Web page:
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Higher or lower? The functional anatomy of perceived allocentric social hierarchies

Farrow, T.F.D., Jones, S.C., Kaylor-Hughes, C.J., Wilkinson, I.D., Woodruff, P.W.R., Hunter, M.D. and Spence, S.A. (2011) Higher or lower? The functional anatomy of perceived allocentric social hierarchies. NeuroImage, 57 (4). pp. 1552-1560. ISSN 1053-8119

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Abstract

The perception and judgement of social hierarchies forms an integral part of social cognition. Hierarchical judgements can be either self-referential or allocentric (pertaining to two or more external agents). In psychiatric conditions such as dissocial personality disorder and schizophrenia, the impact of hierarchies may be problematic. We sought to elucidate the brain regions involved in judging allocentric social hierarchies. Twenty-two healthy male subjects underwent three fMRI scans. During scanning, subjects answered questions concerning visually-presented target pairs of human individual's relative superiority within a specific social hierarchy or their perceived degree of social alliance (i.e., whether they were "friends or enemies"). Subjects also made judgements relating to target pairs' age, gender and fame to control for confounding factors and performed a baseline numerical task. Response times increased in line with hypothesized ascending executive load. Both social hierarchy and social alliance judgements activated left ventrolateral prefrontal cortex (VLPFC), left dorsal inferior frontal gyrus (IFG) and bilateral fusiform gyri. In addition, social alliance judgements activated right dorsal IFG and medial prefrontal cortex. When compared directly with social alliance, social hierarchy judgements activated left orbitofrontal cortex. Detecting the presence of social hierarchies and judging other's relative standing within them implicates the cognitive executive, in particular the VLPFC. Our finding informs accounts of 'normal' social cognition but our method also provides a means of probing the dissocial brain in personality disorder and schizophrenia where executive function may be dysfunctional. (C) 2011 Elsevier Inc. All rights reserved.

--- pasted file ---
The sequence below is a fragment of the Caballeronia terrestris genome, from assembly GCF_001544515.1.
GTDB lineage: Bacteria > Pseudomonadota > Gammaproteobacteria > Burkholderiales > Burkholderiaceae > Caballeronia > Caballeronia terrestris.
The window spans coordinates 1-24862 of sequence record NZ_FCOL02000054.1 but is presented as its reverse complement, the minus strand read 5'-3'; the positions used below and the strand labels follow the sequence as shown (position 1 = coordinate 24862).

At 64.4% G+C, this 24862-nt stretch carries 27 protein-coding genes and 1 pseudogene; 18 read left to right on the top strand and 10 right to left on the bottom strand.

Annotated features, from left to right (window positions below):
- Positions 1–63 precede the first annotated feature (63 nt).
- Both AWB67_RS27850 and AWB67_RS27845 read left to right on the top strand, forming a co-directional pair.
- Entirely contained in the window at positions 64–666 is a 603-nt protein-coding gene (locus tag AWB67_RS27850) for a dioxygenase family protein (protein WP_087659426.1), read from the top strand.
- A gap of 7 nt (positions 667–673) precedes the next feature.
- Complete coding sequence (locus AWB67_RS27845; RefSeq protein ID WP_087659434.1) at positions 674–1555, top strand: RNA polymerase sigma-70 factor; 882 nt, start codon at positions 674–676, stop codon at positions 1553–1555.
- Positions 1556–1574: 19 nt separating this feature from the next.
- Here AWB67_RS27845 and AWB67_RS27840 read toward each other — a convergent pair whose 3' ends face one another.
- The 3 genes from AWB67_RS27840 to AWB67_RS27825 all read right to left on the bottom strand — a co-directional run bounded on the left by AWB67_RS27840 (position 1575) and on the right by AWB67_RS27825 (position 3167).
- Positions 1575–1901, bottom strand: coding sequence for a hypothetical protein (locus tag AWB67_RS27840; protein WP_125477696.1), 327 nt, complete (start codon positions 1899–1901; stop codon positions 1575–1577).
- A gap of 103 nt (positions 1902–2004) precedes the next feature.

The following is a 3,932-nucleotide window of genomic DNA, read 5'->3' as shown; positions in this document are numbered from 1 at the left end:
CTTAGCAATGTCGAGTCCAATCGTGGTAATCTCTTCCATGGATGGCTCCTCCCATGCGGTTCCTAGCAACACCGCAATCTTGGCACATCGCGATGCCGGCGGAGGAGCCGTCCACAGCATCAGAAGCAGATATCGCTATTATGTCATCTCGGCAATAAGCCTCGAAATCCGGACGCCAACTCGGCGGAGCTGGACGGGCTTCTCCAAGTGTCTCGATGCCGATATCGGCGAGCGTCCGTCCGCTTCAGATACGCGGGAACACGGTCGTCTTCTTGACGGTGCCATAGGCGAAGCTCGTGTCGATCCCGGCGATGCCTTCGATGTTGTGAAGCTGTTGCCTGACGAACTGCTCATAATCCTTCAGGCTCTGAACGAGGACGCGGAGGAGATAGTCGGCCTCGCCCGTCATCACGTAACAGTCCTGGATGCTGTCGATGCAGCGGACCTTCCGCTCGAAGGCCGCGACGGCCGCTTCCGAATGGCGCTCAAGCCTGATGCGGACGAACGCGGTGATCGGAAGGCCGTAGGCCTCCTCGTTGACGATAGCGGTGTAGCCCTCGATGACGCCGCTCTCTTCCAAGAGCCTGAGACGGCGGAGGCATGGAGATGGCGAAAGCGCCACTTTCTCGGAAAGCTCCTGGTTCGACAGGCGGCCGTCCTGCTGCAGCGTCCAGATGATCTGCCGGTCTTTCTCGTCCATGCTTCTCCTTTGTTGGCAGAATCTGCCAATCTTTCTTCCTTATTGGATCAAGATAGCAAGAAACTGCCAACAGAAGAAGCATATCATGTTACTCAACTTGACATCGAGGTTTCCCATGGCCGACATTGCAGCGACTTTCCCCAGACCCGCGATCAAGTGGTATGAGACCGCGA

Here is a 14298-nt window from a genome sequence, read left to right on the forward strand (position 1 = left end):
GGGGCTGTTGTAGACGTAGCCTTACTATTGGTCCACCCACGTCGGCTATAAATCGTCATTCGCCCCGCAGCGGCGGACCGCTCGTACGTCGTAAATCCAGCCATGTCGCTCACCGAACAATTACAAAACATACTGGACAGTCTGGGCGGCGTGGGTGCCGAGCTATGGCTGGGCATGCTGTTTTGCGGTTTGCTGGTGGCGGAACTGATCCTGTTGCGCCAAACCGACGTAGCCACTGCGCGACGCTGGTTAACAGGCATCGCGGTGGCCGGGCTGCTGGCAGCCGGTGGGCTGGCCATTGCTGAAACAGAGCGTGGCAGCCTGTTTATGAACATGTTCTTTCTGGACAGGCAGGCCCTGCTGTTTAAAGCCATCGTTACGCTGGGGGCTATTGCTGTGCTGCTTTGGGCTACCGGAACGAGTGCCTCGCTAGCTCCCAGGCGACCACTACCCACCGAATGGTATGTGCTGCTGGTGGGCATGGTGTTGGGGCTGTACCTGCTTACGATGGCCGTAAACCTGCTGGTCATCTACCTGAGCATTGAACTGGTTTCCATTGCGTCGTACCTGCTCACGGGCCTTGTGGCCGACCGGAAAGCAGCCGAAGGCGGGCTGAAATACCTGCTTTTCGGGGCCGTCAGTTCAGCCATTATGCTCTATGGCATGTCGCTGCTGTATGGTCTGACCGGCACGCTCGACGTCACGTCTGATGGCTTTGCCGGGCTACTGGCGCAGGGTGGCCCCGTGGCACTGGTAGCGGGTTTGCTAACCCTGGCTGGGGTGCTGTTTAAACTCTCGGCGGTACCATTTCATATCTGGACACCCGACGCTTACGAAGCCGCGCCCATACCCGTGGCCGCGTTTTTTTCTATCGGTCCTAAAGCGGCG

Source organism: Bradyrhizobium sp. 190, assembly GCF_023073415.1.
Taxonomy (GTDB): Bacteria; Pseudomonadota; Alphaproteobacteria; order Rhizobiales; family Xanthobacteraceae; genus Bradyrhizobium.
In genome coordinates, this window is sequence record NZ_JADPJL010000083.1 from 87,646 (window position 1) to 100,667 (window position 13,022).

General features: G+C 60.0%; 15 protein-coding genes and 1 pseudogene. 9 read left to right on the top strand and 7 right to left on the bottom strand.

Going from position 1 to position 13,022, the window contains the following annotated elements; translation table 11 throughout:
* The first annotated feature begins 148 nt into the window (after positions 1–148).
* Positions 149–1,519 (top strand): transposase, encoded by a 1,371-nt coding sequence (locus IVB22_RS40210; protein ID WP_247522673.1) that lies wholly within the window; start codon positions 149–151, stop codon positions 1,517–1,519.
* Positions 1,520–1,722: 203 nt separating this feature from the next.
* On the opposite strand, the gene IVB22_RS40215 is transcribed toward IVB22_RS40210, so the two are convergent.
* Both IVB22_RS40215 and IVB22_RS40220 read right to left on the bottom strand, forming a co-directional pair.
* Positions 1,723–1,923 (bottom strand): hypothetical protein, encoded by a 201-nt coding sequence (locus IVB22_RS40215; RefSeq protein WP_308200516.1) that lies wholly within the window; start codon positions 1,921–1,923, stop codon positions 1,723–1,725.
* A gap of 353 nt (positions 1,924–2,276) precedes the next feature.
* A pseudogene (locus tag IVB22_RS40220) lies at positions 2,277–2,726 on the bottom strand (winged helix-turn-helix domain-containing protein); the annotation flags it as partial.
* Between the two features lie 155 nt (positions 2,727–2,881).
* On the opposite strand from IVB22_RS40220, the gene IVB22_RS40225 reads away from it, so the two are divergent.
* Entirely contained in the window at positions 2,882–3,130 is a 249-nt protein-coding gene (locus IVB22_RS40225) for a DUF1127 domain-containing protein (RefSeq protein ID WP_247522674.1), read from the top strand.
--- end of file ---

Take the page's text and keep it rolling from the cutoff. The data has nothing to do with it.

Item Type: Article
Copyright, Publisher and Additional Information: © 2011 Elsevier. This is an author produced version of a paper subsequently published in Neuroimage. Uploaded in accordance with the publisher's self-archiving policy.
Keywords: Functional magnetic resonance imaging (fMRI); Social hierarchy; Social alliance; Ventrolateral prefrontal cortex; Orbitofrontal cortex; Dissocial personality
Institution: The University of Sheffield
Academic Units: The University of Sheffield > Faculty of Medicine, Dentistry and Health (Sheffield) > School of Medicine (Sheffield) > Department of Neuroscience (Sheffield)
Depositing User: Miss Anthea Tucker
Date Deposited: 12 Sep 2011 14:04
Last Modified: 08 Feb 2013 17:33
Published Version: http://dx.doi.org/10.1016/j.neuroimage.2011.05.069...
Status: Published
Publisher: Elsevier
Refereed: Yes
Identification Number: 10.1016/j.neuroimage.2011.05.069
URI: http://eprints.whiterose.ac.uk/id/eprint/43236

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